This afternoon, the Charlottesville Police Department held a press conference to reveal the findings of its investigation into the allegations of gang rape at the University of Virginia that rocked the Internet last fall.
On Nov. 19, 2014, Rolling Stone published a campus rape expose centered on a young woman known as "Jackie," a student at the University of Virginia who was allegedly gang raped at a campus fraternity party. Although the story, as reported by journalist Sabrina Rubin Erdely, at first seemed to be an emblematic account of the way in which institutions like fraternities and universities are still steeped in misogyny and fail survivors, other major publications soon began to reveal discrepancies in the report. The controversy culminated in Rolling Stone retracting the story on Dec. 5.
A police investigation was also launched to determine the facts of the matter.
There were inconsistencies: Today, Charlottesville Police Chief Tim Longo confirmed during the conference that there were discrepancies between Rolling Stone's account and what law enforcement officials were able to conclude from the facts available. While Jackie's friends "do feel like something occurred," the police chief stated, they don't "recall any physical injuries" and disputed the exact location and timing of their meeting after the alleged assault.
The investigation's findings also called into question a phone call Jackie said she made after the assault, whether or not a party occurred at the fraternity house in question on the night she said she was assaulted and the identity of the alleged perpetrator, among other details.
This doesn't mean nothing happened: It's important to note that the results of this investigation don't necessarily prove "that something terrible didn't happen to Jackie," Longo stated during the press conference. He continued, "We are just not able to gather sufficient facts to determine what that something could have been."
Jackie's roommate at the time of the alleged assault has also underscored this point in the past. "I can tell you that this story is not a hoax, a lie or a scheme," she wrote in an op-ed published in the Cavalier Daily in December. "Something terrible happened to Jackie at the hands of several men who have yet to receive any repercussions. Whether the details are correct or not, and whether the reporting was faulty, or the hazy memories of a traumatizing night got skewed ... the blame should never fall on the victim's shoulders."
We still must believe survivors: This sentiment is one survivors and activists have been championing since the story was first called into question. While some have stated that this case may be read as a "setback" for the movement and that it "wrecked an incredible year of progress," the incident has also launched an important conversation about the complex experience of survivors and why they should be believed.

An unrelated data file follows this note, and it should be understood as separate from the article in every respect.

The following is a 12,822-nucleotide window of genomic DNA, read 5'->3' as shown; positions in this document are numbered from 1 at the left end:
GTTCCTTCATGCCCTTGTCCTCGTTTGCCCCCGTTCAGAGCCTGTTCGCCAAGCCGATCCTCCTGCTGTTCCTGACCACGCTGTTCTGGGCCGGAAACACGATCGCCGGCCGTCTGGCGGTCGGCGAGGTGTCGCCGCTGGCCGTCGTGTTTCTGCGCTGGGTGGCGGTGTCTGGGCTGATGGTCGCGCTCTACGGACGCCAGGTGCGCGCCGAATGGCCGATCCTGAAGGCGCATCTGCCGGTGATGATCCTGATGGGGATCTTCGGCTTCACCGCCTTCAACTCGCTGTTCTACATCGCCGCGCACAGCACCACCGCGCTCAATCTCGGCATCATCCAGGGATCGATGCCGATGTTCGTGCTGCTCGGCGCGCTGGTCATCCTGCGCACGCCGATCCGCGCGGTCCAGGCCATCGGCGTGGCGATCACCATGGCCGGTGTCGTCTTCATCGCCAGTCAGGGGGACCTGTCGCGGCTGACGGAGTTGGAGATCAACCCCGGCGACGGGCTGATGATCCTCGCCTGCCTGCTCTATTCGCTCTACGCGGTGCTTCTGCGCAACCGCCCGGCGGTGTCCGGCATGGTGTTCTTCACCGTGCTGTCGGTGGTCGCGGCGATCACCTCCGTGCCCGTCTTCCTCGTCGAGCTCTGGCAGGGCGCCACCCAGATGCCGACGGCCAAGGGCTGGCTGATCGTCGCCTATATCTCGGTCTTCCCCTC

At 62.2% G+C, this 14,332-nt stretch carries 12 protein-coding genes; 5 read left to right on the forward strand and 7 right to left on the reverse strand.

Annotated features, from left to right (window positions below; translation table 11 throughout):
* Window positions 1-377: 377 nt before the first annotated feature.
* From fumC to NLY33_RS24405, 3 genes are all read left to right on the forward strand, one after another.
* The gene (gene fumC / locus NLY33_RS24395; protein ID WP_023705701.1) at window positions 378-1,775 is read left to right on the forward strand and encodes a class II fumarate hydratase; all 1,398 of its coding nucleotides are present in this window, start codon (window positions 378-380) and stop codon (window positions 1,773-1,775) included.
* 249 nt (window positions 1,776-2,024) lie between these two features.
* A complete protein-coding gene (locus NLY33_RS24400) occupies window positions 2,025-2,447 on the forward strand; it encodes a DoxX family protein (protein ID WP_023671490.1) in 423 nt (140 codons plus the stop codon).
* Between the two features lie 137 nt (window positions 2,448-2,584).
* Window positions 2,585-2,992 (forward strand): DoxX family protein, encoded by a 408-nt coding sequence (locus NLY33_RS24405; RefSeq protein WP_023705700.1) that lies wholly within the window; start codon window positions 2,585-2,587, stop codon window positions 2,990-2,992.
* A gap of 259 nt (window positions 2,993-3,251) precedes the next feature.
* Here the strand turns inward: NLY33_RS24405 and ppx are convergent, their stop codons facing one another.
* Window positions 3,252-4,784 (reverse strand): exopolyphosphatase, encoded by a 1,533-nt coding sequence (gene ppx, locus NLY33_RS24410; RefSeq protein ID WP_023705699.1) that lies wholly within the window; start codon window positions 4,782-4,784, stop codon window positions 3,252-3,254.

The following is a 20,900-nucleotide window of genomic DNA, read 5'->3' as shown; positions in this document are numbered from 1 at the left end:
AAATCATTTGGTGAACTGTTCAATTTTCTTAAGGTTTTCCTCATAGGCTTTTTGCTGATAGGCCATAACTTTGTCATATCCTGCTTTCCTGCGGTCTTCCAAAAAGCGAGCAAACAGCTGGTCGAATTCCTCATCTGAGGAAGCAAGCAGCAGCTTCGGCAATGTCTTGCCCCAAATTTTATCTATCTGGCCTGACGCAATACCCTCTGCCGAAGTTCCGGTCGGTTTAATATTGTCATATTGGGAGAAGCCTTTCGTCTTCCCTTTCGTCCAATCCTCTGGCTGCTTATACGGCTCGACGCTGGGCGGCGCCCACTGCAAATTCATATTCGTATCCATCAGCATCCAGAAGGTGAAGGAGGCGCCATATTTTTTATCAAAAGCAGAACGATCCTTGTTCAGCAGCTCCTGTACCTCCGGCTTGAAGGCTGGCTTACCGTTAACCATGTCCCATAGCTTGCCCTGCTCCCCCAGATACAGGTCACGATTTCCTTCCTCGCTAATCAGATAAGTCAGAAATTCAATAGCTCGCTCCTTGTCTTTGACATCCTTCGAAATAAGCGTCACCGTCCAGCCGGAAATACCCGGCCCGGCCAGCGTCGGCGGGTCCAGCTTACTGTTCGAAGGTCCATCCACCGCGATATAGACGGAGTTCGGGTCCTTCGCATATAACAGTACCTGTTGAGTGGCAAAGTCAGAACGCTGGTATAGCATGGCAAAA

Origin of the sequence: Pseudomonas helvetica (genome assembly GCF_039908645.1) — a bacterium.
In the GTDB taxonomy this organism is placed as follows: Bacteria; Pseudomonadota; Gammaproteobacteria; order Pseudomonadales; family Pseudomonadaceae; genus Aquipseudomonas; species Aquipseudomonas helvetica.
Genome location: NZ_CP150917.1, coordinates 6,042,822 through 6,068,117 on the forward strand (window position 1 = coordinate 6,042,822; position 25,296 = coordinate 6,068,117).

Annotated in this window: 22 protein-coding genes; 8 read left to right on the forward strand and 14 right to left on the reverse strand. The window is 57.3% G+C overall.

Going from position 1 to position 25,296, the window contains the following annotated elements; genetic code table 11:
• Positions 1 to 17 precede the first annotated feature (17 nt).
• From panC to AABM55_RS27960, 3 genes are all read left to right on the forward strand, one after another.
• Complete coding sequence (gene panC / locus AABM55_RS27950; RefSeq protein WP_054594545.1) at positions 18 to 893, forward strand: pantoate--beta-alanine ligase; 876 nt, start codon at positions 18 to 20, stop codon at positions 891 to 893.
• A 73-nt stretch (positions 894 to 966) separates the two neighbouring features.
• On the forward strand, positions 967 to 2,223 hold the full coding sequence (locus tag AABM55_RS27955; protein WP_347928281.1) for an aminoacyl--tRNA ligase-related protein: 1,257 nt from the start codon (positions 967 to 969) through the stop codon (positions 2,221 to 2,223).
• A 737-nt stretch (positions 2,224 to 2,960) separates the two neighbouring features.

Regardless of the particulars of Jackie's case, the fact remains that just about 2% to 8% of rape claims are determined to be false, and rape remains a highly underreported crime. Furthermore, it's not uncommon for survivors to misremember the facts of their assault or to manage the experience in a variety of ways. It makes sense, then, to believe survivors. As activist Zerlina Maxwell wrote in the Washington Post, "the costs of wrongly disbelieving a survivor far outweigh the costs of calling someone a rapist."
This case is not closed: For now, this particular case, the officer noted, is suspended rather than closed. This suspension acknowledges that while the police found insufficient evidence to support the occurrence of the assault as reported by Rolling Stone, it's still entirely possible that an assault took place. Rolling Stone will publish an external review of the original story conducted by the Columbia University Journalism School in April.
Ultimately, this controversy is about much more than the validity of a single case of sexual assault on one campus. It is about the way in which we approach survivors' stories. Rather than focusing on the discrepancies of a single case, this investigation, and the treatment of Jackie, underscore that surviving assault is a complex experience about which the public needs to continue to be educated.